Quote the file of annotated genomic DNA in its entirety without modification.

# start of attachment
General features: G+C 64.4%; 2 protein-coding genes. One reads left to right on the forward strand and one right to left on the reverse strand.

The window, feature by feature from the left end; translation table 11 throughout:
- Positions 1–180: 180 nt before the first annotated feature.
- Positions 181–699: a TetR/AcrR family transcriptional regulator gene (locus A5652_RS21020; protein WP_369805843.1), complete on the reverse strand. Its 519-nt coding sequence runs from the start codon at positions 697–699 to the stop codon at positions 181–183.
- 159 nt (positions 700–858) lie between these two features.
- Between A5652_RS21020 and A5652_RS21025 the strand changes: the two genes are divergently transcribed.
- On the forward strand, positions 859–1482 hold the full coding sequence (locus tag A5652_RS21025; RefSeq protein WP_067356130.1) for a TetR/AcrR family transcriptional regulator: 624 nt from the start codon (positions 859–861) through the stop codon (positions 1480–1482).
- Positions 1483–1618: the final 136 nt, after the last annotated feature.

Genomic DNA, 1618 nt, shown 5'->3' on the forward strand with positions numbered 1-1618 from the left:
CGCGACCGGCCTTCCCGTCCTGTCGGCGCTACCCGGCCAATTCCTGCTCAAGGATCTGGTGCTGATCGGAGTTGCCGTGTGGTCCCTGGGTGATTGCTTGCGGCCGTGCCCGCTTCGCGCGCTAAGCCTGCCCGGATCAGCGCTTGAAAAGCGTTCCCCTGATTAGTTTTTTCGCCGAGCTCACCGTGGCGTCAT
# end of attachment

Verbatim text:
General features: G+C 64.4%; 2 protein-coding genes. One reads left to right on the forward strand and one right to left on the reverse strand.

The window, feature by feature from the left end; translation table 11 throughout:
- Positions 1–180: 180 nt before the first annotated feature.
- Positions 181–699: a TetR/AcrR family transcriptional regulator gene (locus A5652_RS21020; protein WP_369805843.1), complete on the reverse strand. Its 519-nt coding sequence runs from the start codon at positions 697–699 to the stop codon at positions 181–183.
- 159 nt (positions 700–858) lie between these two features.
- Between A5652_RS21020 and A5652_RS21025 the strand changes: the two genes are divergently transcribed.
- On the forward strand, positions 859–1482 hold the full coding sequence (locus tag A5652_RS21025; RefSeq protein WP_067356130.1) for a TetR/AcrR family transcriptional regulator: 624 nt from the start codon (positions 859–861) through the stop codon (positions 1480–1482).
- Positions 1483–1618: the final 136 nt, after the last annotated feature.

Genomic DNA, 1618 nt, shown 5'->3' on the forward strand with positions numbered 1-1618 from the left:
CGCGACCGGCCTTCCCGTCCTGTCGGCGCTACCCGGCCAATTCCTGCTCAAGGATCTGGTGCTGATCGGAGTTGCCGTGTGGTCCCTGGGTGATTGCTTGCGGCCGTGCCCGCTTCGCGCGCTAAGCCTGCCCGGATCAGCGCTTGAAAAGCGTTCCCCTGATTAGTTTTTTCGCCGAGCTCACCGTGGCGTCAT